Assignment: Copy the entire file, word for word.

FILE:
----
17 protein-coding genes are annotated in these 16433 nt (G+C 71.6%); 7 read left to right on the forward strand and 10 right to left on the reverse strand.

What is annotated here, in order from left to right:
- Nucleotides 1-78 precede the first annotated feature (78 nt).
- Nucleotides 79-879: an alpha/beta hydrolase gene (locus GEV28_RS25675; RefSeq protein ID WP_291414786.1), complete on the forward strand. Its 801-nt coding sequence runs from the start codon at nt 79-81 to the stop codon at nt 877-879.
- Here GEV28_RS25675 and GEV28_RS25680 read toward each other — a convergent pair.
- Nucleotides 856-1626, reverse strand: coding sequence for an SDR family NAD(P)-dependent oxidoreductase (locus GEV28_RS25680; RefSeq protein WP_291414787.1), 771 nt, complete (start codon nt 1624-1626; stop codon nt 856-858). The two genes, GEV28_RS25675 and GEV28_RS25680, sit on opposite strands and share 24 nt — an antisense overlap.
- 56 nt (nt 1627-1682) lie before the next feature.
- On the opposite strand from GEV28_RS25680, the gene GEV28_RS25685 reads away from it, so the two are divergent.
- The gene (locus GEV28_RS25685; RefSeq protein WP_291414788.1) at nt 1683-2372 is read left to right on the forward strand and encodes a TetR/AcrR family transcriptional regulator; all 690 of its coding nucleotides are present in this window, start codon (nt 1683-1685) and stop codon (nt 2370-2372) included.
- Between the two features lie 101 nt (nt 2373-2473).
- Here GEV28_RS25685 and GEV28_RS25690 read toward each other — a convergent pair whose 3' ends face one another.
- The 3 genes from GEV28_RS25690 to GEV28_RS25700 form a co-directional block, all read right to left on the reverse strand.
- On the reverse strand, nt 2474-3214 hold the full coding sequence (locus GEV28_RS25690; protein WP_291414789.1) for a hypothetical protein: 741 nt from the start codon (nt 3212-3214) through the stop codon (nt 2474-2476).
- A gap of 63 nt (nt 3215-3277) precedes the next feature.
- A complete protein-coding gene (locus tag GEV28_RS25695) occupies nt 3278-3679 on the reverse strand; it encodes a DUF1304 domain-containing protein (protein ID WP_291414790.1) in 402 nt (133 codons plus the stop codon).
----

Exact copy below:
17 protein-coding genes are annotated in these 16433 nt (G+C 71.6%); 7 read left to right on the forward strand and 10 right to left on the reverse strand.

What is annotated here, in order from left to right:
- Nucleotides 1-78 precede the first annotated feature (78 nt).
- Nucleotides 79-879: an alpha/beta hydrolase gene (locus GEV28_RS25675; RefSeq protein ID WP_291414786.1), complete on the forward strand. Its 801-nt coding sequence runs from the start codon at nt 79-81 to the stop codon at nt 877-879.
- Here GEV28_RS25675 and GEV28_RS25680 read toward each other — a convergent pair.
- Nucleotides 856-1626, reverse strand: coding sequence for an SDR family NAD(P)-dependent oxidoreductase (locus GEV28_RS25680; RefSeq protein WP_291414787.1), 771 nt, complete (start codon nt 1624-1626; stop codon nt 856-858). The two genes, GEV28_RS25675 and GEV28_RS25680, sit on opposite strands and share 24 nt — an antisense overlap.
- 56 nt (nt 1627-1682) lie before the next feature.
- On the opposite strand from GEV28_RS25680, the gene GEV28_RS25685 reads away from it, so the two are divergent.
- The gene (locus GEV28_RS25685; RefSeq protein WP_291414788.1) at nt 1683-2372 is read left to right on the forward strand and encodes a TetR/AcrR family transcriptional regulator; all 690 of its coding nucleotides are present in this window, start codon (nt 1683-1685) and stop codon (nt 2370-2372) included.
- Between the two features lie 101 nt (nt 2373-2473).
- Here GEV28_RS25685 and GEV28_RS25690 read toward each other — a convergent pair whose 3' ends face one another.
- The 3 genes from GEV28_RS25690 to GEV28_RS25700 form a co-directional block, all read right to left on the reverse strand.
- On the reverse strand, nt 2474-3214 hold the full coding sequence (locus GEV28_RS25690; protein WP_291414789.1) for a hypothetical protein: 741 nt from the start codon (nt 3212-3214) through the stop codon (nt 2474-2476).
- A gap of 63 nt (nt 3215-3277) precedes the next feature.
- A complete protein-coding gene (locus tag GEV28_RS25695) occupies nt 3278-3679 on the reverse strand; it encodes a DUF1304 domain-containing protein (protein ID WP_291414790.1) in 402 nt (133 codons plus the stop codon).